Publisher: Albuquerque, New Mexico and New York: Artspace Press and Castelli Graphics, 1980
Edition: 1st Edition
Condition: New / New
Item #: 108060
First edition, first printing. Signed in black ink on the title page by Baltz (signed at the Galerie Thomas Zander in Cologne). Hardcover. Fine cloth, with photographically illustrated dust jacket. Photographs by Lewis Baltz. Essay by Gus Blaisdell (in English). Designed by Jack W. Stauffacher. 246 pp. with 102 duotone plates. 10-7/8 x 11-1/4 inches. This edition was limited to 3000 hardbound copies. Includes a complimentary signed copy of Lewis Baltz: Nevada (New York: Castelli Graphics, 1978; item #108067). Out of print. A very rare signed copy in New condition.
[Cited in Martin Parr and Gerry Badger, The Photobook: A History, Volume II. (London and New York: Phaidon, 2006).]
New in New dust jacket, in original publisher's shrink-wrap (slit open for signature). The included signed copy of Nevada is also in New condition.
While Lewis Baltz is perhaps best known for his New Industrial Parks near Irvine, California series, Park City might be a better candidate as the magnum opus of the artist's early work. Not merely representative of the stylistic and conceptual framework of the photographic movement he helped to define, Park City is the single most exhaustive and far-reaching visual criticism of 1970s-era American real estate development: the book is thus the New Topographics document par excellence. The book's 102 plates (Baltz defines the Series as "a sequential work of 102 elements") first take the viewer through overall site views that set up a jarring contrast between the mountains (already carved up for the ski area) and the freshly built condominiums and houses that soon will take over the landscape.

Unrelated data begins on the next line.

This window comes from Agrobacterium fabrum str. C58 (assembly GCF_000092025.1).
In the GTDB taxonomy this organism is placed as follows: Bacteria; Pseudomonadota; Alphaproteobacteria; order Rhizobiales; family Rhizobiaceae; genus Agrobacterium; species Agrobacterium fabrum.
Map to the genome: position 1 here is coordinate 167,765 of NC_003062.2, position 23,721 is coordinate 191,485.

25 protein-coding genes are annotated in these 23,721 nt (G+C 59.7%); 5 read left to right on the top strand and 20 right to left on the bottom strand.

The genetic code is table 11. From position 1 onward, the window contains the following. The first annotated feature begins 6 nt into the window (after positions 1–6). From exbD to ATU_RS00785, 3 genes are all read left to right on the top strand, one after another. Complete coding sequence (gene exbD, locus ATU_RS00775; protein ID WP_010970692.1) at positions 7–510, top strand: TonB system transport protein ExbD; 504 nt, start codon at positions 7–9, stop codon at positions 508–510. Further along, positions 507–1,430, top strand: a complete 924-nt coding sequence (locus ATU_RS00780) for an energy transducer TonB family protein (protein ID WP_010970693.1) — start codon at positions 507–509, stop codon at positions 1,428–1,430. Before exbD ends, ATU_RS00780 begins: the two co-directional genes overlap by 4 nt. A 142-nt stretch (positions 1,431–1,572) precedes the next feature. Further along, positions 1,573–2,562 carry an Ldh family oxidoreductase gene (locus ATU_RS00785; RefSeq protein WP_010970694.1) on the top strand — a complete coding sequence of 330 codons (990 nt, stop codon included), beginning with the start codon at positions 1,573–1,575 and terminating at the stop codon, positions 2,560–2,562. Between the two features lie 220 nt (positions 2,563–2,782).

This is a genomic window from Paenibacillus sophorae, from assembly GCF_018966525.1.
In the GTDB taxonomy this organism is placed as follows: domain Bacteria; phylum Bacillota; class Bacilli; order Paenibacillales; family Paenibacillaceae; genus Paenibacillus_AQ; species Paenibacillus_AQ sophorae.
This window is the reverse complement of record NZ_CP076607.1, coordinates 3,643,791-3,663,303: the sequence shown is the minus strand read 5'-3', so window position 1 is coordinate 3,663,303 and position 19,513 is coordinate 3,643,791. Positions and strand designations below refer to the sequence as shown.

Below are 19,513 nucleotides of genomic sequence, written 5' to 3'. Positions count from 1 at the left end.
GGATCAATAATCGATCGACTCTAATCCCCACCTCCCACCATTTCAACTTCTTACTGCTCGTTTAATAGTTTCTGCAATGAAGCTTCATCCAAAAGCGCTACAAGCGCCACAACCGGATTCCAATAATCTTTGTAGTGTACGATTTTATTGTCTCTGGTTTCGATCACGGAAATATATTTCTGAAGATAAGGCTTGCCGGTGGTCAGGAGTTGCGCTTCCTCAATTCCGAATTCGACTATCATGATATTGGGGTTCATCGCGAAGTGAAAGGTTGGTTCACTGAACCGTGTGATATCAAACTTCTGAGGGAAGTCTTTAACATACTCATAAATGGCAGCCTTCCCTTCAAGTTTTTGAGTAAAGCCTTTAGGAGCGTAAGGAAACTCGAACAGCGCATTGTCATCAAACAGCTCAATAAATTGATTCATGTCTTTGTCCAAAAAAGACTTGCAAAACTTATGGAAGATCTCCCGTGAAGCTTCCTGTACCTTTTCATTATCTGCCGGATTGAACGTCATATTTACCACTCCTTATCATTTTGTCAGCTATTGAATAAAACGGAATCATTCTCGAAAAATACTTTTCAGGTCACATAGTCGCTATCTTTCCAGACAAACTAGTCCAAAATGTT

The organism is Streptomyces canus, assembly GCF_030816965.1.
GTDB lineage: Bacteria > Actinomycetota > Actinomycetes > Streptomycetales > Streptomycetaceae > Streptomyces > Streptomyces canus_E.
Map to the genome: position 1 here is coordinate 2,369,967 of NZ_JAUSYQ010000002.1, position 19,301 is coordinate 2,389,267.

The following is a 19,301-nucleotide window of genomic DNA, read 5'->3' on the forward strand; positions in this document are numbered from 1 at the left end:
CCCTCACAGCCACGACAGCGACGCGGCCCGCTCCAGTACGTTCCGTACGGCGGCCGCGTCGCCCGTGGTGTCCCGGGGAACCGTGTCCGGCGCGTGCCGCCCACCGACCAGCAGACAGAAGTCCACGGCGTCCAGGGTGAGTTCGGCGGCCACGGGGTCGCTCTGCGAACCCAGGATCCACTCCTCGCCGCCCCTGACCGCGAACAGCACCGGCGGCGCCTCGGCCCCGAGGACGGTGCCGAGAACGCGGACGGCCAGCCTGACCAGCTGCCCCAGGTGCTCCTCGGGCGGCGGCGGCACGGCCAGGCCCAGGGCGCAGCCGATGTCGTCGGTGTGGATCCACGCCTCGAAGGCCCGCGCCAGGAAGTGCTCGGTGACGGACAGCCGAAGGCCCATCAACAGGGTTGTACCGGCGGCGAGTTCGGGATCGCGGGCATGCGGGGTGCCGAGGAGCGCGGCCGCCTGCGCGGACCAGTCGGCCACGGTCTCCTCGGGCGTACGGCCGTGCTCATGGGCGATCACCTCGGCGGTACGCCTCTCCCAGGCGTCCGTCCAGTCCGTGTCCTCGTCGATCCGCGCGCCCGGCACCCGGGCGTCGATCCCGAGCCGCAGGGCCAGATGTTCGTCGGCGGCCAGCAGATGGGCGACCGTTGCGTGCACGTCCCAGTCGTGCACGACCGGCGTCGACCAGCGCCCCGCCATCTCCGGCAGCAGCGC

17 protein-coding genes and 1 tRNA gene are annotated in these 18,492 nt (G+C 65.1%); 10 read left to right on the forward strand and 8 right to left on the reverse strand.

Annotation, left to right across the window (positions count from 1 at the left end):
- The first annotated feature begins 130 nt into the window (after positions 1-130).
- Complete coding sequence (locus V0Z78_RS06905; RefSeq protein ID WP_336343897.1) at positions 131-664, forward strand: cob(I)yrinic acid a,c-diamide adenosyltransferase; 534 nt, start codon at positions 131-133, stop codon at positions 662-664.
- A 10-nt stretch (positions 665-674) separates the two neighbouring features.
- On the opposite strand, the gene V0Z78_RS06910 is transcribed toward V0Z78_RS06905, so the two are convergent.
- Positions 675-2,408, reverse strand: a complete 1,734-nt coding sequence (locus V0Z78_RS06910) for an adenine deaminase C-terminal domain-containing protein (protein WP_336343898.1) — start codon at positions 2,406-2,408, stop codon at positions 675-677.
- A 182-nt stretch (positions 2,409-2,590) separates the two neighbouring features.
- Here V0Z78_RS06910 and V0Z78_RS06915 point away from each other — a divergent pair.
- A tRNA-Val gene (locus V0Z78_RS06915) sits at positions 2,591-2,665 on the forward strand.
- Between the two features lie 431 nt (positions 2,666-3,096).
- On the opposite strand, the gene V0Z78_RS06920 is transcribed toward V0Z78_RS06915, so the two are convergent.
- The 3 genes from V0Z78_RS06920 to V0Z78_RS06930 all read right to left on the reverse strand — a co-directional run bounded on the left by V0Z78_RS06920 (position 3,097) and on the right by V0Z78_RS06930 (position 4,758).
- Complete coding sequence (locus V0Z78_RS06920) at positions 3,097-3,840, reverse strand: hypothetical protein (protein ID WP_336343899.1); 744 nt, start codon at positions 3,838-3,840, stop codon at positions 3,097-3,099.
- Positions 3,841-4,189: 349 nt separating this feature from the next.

Moving through the pages, the plates begin to focus more and more on the excavation and earth moving efforts that precede building; the mounds of earth, littered with construction debris, are but pitiful doubles of the mountains in the background. As Baltz takes us closer in, we can begin to discern the buildings themselves: dreadful echoes of The Tract Houses clumped together and rising ostentatiously from the once verdant valley floor. A little over halfway into the book, we're brought inside the still-under-construction homes, where images of more debris mingle with dingy interior views that invoke claustrophobia rather than inviting living spaces. A fireplace wall covered with a vapor barrier, too-small windows, miles of wood studs and endless drywall combine to suggest an oppressive blandness.
By the time one arrives at the book's final plate, a feeling of pity for the eventual inhabitants of these spaces begins to emerge. And in the final image, we see just how many of these properties have been sold on a map dotted with push pins of varying colors, indicating the status of each lot in the subdivision. Recalling the book's first plate, a distant view of the landscape dotted with structures, this map is a satisfying final image, in that it represents the complete transformation of the landscape into an abstract, flat object--not unlike Baltz's photographs themselves.